Deploy openfaas on Azure AKS using Helm

openfaas (Functions as a Service) is a framework for building serverless functions with Docker and Kubernetes which has first class support for metrics. Any process can be packaged as a function enabling you to consume a range of web events without repetitive boiler-plate coding.

I was impressed that I managed to get this all setup and working in less than 10 minutes (If we forget that AKS took almost 20 minutes to provision!)

Prerequisites

In order to complete the steps within this article, you need a basic understanding of Kubernetes & the following.

  • An Azure subscription
  • A working installation of Kubectl (tutorial here)
  • A working installation of Helm (see here)
  • Install the openfaas CLI. See the openfaas CLI documentation for options.
  • Azure CLI installed on your development system.
  • Git command-line tools installed on your system.
Deploy the cluster with the Azure CLI

 

1) Install the official latest version of Azure CLI

2) Login to your subscription:

az login

Optional: If you have multiple subscriptions linked to your account, remember to select the one on which you want to work. (az account set -s subscription-id)

3) Create the resource group in which you want to deploy the cluster (in the example ghostinthewiresk8sRG is the name of the Resource Group and westeurope is the chosen location):

az group create -l westeurope -n ghostinthewiresk8sRG

4) Finally, create your cluster. This will create a default cluster with one master and three agents (each VM is sized, by default, as a Standard_D2_v2 with 2vCPUs and 7GiB of RAM):

az acs create –orchestrator-type Kubernetes -g ghostinthewiresk8sRG -n k8sCluster -l westeurope –generate-ssh-keys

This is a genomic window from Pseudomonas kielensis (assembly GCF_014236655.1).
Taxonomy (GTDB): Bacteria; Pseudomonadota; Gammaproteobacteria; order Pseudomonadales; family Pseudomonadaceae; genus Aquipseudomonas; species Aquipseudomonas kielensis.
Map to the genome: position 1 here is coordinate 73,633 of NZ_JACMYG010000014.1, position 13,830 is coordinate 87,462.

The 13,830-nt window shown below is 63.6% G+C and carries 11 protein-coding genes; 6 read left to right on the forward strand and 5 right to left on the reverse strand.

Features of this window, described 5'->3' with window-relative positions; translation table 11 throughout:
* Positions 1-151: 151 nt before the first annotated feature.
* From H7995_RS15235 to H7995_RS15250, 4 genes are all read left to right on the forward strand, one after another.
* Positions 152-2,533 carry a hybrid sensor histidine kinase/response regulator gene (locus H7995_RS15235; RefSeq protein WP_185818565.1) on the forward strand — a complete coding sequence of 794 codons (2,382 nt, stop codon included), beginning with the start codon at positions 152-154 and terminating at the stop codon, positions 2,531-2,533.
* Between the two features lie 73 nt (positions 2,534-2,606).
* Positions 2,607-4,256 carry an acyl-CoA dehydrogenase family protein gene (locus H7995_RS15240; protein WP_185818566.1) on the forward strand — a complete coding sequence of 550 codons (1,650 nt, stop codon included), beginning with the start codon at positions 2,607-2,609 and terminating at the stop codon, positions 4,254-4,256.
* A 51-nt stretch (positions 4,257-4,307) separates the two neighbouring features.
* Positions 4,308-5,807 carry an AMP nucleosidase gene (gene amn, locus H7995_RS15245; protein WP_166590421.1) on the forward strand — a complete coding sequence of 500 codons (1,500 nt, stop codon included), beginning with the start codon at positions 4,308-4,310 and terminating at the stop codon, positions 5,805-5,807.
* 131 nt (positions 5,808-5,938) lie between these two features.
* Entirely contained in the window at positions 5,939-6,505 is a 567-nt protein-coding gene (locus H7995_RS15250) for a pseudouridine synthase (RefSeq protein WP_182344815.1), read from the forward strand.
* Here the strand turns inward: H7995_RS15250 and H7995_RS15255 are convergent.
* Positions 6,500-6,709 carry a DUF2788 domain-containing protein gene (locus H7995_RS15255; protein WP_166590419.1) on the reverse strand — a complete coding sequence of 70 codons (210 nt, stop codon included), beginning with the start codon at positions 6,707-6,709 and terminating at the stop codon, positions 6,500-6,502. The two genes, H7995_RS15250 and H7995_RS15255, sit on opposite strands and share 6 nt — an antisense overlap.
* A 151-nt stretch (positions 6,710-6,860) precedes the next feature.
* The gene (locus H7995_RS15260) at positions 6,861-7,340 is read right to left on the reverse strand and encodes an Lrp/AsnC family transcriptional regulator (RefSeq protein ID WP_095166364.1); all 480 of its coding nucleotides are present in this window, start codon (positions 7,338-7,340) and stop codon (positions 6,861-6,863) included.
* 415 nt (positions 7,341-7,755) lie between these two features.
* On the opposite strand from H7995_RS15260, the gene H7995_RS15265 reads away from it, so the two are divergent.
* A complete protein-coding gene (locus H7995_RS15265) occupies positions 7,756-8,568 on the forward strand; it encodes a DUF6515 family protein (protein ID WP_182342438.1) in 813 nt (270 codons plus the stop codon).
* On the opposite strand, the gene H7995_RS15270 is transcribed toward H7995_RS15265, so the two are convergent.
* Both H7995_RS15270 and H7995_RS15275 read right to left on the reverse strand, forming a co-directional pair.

Optional: you can specify the agent-count, the agent-vm-size and a dns-prefix for your cluster:

–agent-count 2 –agent-vm-size Standard_A1_v2 –dns-prefix k8sghost

5) Get your cluster credentials ready for kubectl:

az acs kubernetes get-credentials -n k8sCluster -g ghostinthewiresk8sRG

GET OPENFAAS

 

1) Check if the kubectl configuration is ok and if your cluster is up-and-running:

kubectl cluster-info

 

 

Deploy OpenFaaS to the newly created AKS Cluster

Please follow the instructions as per the official docs with Helm. Please ensure you use the basic auth as outlined in the steps.

validate openfaas install

A public IP address is created for accessing the openfaas gateway. To retrieve this IP address, use the kubectl get service command. It may take a few minutes for the IP address to be assigned to the service, until then it will show as pending:

kubectl get service -l component=gateway –namespace openfaas

 

 

To test the openfaas system, browse to the external IP address on port 8080, http://13.69.84.16:8080 in this example:

 

 

 

 

 

 

 

 

 

Create first function

Now that openfaas is operational, you could create a function using the OpenFaaS portal but I will show you how to do it via the CLI.

1) In order to see what Functions are available in the store type:

faas-cli store list

2) We are going to use Figlet to Generate ascii logos through the use of a binary. To install run the following:

faas-cli store deploy figlet –gateway http://13.69.84.16:8080

Use curl to invoke the function. Replace the IP address in the following example with that of your openfaas gateway:

curl -X POST http://13.69.84.16:8080/function/figlet -d “ghostinthewire5”

If you made it this far and now have a working deployment of openfaas on AKS — congratulations! Try out a bunch of functions from the store, or use the openfaas CLI Tool to build your own functions and deploy them.

Hope this was helpful!

I was amazed by how quick I managed to get this simple demo configured. I only have a little experience of Kubernetes and was able to get this working in less than 10 minutes (When you consider AKS took almost double the time to provision), which is awesome considering all the complexity this abstracts away from you.

Another big part of this demo that hasn’t been mentioned is the incredible support I received from the Founder Alex Ellis and the very active OpenFaaS community.

For help with OpenFaaS please visit the OpenFaaS community sign-up page.

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